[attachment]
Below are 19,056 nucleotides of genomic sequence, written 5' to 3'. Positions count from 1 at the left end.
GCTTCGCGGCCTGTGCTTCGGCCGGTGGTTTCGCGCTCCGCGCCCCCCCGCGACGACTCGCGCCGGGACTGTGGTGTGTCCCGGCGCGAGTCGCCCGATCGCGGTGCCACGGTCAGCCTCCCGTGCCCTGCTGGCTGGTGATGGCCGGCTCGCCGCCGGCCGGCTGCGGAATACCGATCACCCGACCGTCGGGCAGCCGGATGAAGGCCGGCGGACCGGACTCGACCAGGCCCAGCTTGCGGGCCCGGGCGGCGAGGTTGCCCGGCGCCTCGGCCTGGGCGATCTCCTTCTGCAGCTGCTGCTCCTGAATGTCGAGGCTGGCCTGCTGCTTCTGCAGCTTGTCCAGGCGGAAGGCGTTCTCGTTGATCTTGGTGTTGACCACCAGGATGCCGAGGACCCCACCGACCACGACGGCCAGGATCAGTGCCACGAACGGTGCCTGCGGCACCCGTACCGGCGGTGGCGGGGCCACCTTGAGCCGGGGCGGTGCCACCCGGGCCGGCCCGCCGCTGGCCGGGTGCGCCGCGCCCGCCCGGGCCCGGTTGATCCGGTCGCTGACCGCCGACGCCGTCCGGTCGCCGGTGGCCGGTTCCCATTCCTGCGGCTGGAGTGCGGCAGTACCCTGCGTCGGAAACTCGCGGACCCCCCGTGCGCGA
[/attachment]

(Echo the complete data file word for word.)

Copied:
Below are 19,056 nucleotides of genomic sequence, written 5' to 3'. Positions count from 1 at the left end.
GCTTCGCGGCCTGTGCTTCGGCCGGTGGTTTCGCGCTCCGCGCCCCCCCGCGACGACTCGCGCCGGGACTGTGGTGTGTCCCGGCGCGAGTCGCCCGATCGCGGTGCCACGGTCAGCCTCCCGTGCCCTGCTGGCTGGTGATGGCCGGCTCGCCGCCGGCCGGCTGCGGAATACCGATCACCCGACCGTCGGGCAGCCGGATGAAGGCCGGCGGACCGGACTCGACCAGGCCCAGCTTGCGGGCCCGGGCGGCGAGGTTGCCCGGCGCCTCGGCCTGGGCGATCTCCTTCTGCAGCTGCTGCTCCTGAATGTCGAGGCTGGCCTGCTGCTTCTGCAGCTTGTCCAGGCGGAAGGCGTTCTCGTTGATCTTGGTGTTGACCACCAGGATGCCGAGGACCCCACCGACCACGACGGCCAGGATCAGTGCCACGAACGGTGCCTGCGGCACCCGTACCGGCGGTGGCGGGGCCACCTTGAGCCGGGGCGGTGCCACCCGGGCCGGCCCGCCGCTGGCCGGGTGCGCCGCGCCCGCCCGGGCCCGGTTGATCCGGTCGCTGACCGCCGACGCCGTCCGGTCGCCGGTGGCCGGTTCCCATTCCTGCGGCTGGAGTGCGGCAGTACCCTGCGTCGGAAACTCGCGGACCCCCCGTGCGCGA